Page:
By Mason Canales and Alicia Lacy
Killeen Daily Herald
House Bill 3613 added a section to the tax code that gives veterans living with service-related physical and mental disabilities a complete exemption from their property taxes.
While the bill is beneficial to military veterans, it will also have an impact on city budgets. But much of that impact is unknown as county and city officials are still preparing for the effects the new bill will have on their budgets.
Coryell County Judge John Firth said he welcomes the new bill. "I welcome the opportunity to support the disabled veterans. Although it's small, I think it's appropriate to give tax advantages to disabled vets."
"The leadership in Coryell County welcomes this, but we as elected officials have to find other opportunities to lessen the burden on taxpayers," Firth added.
Firth believes the bill will make a difference in revenue for the county, estimating about $100,000 in lost revenue, but said he will have to wait for official numbers from the Coryell Central Appraisal District, which won't be known until July 25.
Firth said the county is in the process of exploring other options to help offset the expected change.
Copperas Cove City Manager Andrea Gardner said the loss of property tax revenue and the impact the bill will have on next year's city budget is unknown.
Because of the new bill, there is potential for an increase in population in the Central Texas area because of Fort Hood and its proximity to Veterans Affairs Hospitals in Temple and Waco.
"The possibility exists for an increase in population if Texas is the only state offering such an exemption," Gardner said.
"We won't see a decrease in population," Firth said. "We're prepared to expect that as disable veterans see that Texas doesn't have a state income tax and no property taxes for them."
Because the CCAD's software has not been updated, Chief Appraiser Mitch Fast said the dollar amount modification wouldn't be known until Friday. "We don't know how much it will take out because many properties already have exemptions."
Harker Heights officials say HB 3613 will effect the city's pocketbook but see the tax break as a good cause.
"It has potential to exempt quite a bit of property tax," said City Manager Steve Carpenter.
The city has been working to establish estimates on just how much the tax cut for veterans will effect the city's revenue, but has to wait to get more information from the Bell County Tax Appraisal Office, said Alberta Barrett, Harker Heights finance director.
It should take another couple of weeks, Barrett said.
Harker Heights is anticipating an average increase on property values by about five percent, which will increase property tax for some, but with this new exemptions the cities property tax revenue is still unknown, Carpenter said.
"We will be OK," Carpenter said. "We will just change a few things in the budget," he added.
It is too early to state what those changes could be, Carpenter said.
The city staff is still planning giving the budget to the City Council for review and discussion on July 23, even with the late coming changes, Carpenter said.
"I think you are giving an exemption, disabled veterans are the ones you give it to," Carpenter said. "Even if it has an impact on us, it is still something they deserve."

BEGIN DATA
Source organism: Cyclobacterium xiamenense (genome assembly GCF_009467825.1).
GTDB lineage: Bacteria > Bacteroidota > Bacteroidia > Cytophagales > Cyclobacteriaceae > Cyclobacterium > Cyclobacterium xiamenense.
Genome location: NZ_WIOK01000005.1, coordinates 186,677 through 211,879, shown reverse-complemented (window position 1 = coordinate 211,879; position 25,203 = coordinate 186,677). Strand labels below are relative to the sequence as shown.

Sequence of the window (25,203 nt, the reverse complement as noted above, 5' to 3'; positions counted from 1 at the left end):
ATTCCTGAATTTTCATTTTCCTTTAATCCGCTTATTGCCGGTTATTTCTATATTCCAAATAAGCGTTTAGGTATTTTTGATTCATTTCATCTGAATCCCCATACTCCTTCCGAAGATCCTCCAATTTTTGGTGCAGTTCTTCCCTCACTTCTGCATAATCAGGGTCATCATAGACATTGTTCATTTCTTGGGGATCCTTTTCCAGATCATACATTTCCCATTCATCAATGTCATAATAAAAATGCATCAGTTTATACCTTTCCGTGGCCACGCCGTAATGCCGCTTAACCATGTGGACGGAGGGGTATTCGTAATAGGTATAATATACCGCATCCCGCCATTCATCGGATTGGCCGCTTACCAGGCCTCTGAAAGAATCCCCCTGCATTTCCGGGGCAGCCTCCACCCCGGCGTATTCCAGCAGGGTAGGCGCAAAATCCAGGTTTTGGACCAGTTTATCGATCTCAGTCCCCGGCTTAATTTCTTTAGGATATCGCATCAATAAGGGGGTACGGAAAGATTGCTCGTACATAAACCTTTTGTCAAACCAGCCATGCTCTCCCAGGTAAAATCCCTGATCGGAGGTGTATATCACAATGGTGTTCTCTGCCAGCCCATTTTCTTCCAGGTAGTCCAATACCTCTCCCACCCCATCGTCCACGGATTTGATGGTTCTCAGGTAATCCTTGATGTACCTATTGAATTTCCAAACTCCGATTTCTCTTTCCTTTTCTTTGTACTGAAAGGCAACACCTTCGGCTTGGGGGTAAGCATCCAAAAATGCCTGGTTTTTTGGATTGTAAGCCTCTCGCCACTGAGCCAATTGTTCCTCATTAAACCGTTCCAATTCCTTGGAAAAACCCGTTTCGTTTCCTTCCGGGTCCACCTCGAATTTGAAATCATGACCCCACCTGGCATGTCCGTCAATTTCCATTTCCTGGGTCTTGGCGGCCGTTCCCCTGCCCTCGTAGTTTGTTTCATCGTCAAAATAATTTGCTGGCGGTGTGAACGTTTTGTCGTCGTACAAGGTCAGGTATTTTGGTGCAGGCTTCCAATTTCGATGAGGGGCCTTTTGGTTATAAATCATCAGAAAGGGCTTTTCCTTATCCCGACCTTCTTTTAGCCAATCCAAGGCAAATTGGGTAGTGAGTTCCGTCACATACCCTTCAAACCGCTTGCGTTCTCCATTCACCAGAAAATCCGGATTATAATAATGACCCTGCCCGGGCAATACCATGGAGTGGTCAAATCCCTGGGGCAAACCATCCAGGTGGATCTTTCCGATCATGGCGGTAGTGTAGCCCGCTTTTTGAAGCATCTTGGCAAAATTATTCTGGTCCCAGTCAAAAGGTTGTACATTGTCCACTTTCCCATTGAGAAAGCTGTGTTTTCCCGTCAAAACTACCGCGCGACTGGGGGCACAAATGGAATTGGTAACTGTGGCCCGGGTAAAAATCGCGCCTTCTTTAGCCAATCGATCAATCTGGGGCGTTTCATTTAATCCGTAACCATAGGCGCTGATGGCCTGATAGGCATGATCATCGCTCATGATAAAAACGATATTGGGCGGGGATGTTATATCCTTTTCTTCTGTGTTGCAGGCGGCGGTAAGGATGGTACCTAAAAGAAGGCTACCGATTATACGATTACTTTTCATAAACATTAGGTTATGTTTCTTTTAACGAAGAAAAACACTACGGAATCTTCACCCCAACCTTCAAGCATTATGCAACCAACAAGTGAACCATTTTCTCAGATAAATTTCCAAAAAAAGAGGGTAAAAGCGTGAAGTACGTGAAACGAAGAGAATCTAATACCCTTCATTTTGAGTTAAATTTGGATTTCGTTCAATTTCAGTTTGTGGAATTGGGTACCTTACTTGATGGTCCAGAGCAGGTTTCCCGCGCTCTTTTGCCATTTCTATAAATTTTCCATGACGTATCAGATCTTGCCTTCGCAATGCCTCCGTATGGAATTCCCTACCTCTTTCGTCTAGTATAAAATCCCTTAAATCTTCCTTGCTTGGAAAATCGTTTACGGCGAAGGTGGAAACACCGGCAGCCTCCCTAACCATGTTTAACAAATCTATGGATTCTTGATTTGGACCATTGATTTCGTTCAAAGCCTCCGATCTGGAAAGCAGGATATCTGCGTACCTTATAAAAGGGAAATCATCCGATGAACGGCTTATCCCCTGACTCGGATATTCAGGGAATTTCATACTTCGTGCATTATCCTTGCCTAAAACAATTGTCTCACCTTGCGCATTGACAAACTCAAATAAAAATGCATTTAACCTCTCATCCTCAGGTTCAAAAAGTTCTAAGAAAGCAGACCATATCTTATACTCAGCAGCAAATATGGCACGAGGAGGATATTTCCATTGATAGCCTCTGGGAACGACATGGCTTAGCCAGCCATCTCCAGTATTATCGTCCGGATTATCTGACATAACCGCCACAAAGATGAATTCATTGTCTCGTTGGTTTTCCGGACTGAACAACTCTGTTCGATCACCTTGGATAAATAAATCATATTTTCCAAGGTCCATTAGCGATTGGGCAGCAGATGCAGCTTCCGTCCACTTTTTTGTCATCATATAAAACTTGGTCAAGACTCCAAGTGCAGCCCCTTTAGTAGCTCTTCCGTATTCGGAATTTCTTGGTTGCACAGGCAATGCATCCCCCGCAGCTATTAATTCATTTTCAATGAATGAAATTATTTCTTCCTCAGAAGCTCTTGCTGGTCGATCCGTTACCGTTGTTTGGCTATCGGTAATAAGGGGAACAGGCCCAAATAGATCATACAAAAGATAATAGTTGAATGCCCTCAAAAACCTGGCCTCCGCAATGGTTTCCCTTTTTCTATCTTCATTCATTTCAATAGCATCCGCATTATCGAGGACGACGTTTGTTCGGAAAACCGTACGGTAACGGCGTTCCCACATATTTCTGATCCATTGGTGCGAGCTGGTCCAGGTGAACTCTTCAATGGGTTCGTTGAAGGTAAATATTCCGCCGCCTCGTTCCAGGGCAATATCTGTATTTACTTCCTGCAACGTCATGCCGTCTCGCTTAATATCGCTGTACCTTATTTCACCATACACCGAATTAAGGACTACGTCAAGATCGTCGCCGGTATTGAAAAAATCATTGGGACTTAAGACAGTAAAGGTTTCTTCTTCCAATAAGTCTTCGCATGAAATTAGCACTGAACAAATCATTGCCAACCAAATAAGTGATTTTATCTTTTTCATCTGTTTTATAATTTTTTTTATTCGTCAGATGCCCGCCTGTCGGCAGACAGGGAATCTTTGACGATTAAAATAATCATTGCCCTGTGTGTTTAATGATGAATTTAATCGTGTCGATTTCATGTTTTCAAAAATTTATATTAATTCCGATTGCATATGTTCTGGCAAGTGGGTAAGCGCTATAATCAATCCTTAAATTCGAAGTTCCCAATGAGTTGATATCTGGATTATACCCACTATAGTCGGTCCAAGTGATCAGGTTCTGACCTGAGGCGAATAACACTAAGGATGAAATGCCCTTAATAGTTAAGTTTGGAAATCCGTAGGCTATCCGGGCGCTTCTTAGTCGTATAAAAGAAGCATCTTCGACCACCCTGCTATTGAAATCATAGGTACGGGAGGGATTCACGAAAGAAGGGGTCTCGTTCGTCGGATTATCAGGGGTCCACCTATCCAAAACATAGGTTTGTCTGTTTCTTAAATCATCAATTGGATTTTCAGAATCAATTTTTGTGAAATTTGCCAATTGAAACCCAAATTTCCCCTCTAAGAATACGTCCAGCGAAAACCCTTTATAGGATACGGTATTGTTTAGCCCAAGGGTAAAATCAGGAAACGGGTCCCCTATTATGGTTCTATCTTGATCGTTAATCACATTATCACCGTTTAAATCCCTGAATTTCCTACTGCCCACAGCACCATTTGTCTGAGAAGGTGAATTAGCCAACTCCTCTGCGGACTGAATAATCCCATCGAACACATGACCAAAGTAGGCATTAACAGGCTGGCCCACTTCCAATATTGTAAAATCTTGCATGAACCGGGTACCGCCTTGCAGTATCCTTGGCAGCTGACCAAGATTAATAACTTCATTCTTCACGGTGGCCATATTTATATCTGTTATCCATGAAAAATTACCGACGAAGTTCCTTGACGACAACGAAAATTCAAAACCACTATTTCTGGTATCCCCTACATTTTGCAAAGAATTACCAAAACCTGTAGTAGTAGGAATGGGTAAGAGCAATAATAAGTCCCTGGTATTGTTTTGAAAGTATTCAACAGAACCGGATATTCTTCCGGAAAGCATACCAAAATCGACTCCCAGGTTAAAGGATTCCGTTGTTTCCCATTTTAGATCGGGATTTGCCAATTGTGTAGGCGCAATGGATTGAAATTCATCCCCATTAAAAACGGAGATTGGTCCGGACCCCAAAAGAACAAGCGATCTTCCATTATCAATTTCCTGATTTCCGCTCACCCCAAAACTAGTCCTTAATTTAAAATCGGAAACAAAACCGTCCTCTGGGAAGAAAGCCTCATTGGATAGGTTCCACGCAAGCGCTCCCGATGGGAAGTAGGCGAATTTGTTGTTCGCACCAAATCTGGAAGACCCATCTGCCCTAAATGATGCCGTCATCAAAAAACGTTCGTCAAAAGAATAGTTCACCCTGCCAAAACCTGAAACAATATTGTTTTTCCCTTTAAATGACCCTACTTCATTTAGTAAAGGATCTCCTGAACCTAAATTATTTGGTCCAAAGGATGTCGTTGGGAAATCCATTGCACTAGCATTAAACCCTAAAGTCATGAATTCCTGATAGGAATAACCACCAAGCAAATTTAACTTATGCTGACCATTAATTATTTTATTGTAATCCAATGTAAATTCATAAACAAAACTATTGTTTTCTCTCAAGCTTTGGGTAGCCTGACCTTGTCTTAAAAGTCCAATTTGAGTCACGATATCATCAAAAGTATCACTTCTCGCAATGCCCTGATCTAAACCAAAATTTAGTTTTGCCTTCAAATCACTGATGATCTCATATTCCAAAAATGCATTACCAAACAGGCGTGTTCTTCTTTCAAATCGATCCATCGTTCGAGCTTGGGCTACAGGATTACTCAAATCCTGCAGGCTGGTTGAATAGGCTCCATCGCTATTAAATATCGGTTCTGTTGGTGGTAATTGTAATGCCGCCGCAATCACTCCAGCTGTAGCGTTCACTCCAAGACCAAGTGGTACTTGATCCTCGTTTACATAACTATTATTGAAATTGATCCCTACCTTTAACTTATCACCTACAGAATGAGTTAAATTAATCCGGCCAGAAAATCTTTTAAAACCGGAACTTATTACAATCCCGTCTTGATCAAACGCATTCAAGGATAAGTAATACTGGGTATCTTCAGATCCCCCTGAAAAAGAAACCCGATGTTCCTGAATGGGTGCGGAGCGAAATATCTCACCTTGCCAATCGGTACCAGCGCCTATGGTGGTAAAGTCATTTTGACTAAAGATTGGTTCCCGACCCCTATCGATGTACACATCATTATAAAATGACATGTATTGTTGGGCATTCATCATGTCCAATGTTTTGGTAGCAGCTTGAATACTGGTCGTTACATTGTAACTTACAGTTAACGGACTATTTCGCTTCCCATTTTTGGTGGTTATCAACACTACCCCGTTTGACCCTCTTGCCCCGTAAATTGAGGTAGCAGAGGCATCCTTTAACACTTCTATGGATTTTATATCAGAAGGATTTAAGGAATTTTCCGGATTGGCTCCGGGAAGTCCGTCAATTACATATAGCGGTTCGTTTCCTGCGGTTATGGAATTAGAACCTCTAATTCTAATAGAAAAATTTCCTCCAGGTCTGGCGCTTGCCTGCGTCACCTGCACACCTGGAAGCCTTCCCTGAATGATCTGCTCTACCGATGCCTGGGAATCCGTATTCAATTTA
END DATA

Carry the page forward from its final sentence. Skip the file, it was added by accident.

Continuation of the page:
Like their counterparts in other cities, Killeen officials are unsure what the impact of the bill will be on the city budget. City Manager Connie Green said he would have more information next week after he receives updated records with information about the number of disabled veterans in the city who might qualify for the tax exemption.
Nolanville officials believe HB 3613 will drastically effect their budget, but believe veterans deserve the break.
"I have a mixed feeling on (the tax amendment), as an individual I think it is a good thing. I think the people deserve it," said Nolanville Mayor Emma McCullough. "When I put my mayor's hat on, I see what the effect is going to be on my city, and I get mixed emotions."
Nolanville's main source of revenue is property taxes, and this could really lessen that revenue source, McCullough said.
"Basically, we do live on the property taxes," said Councilman Ken Miller. "It is 90 percent of our revenue if not more."
Other cities can relay more on their taxes from businesses, and Nolanville cannot, McCullough said. There aren't as many businesses to tax.
Miller and McCullough were split much the city's budget would suffer.
McCullough thought it would suffer a lot because she believes the City Council is an accurate representation of the city's demographics, and five out of six officials qualify as 100 percent disabled, she said.
Miller thought the city's growth has changed the median age, thus leaving few veterans in Nolanville, he said.
"I don't think (the reduction of revenue) is as big as some people think it will be," Miller said.
Nolanville is currently uncertain how many residents will be claiming the exemption, and it is waiting on the Bell County Tax Appraisal Office to give it more information, McCullough said.
The officials were pretty certain, however, its property tax revenue would decrease unless other tax changes were made.
The city is already have budget problems this year, and this could make next years budget even tighter, McCullough said.
"We are in a budget crunch now, and it is only going to get worse," Miller said, before admitting that he and his wife both pushed to get the amendment passed.
"I am not unhappy that the house bill passed, I am just going to have to figure out another way to keep my city going because the house bill passed," McCullough said.
If you missed part one of this three-part series on House Bill 3613, read it online at kdhnews.com.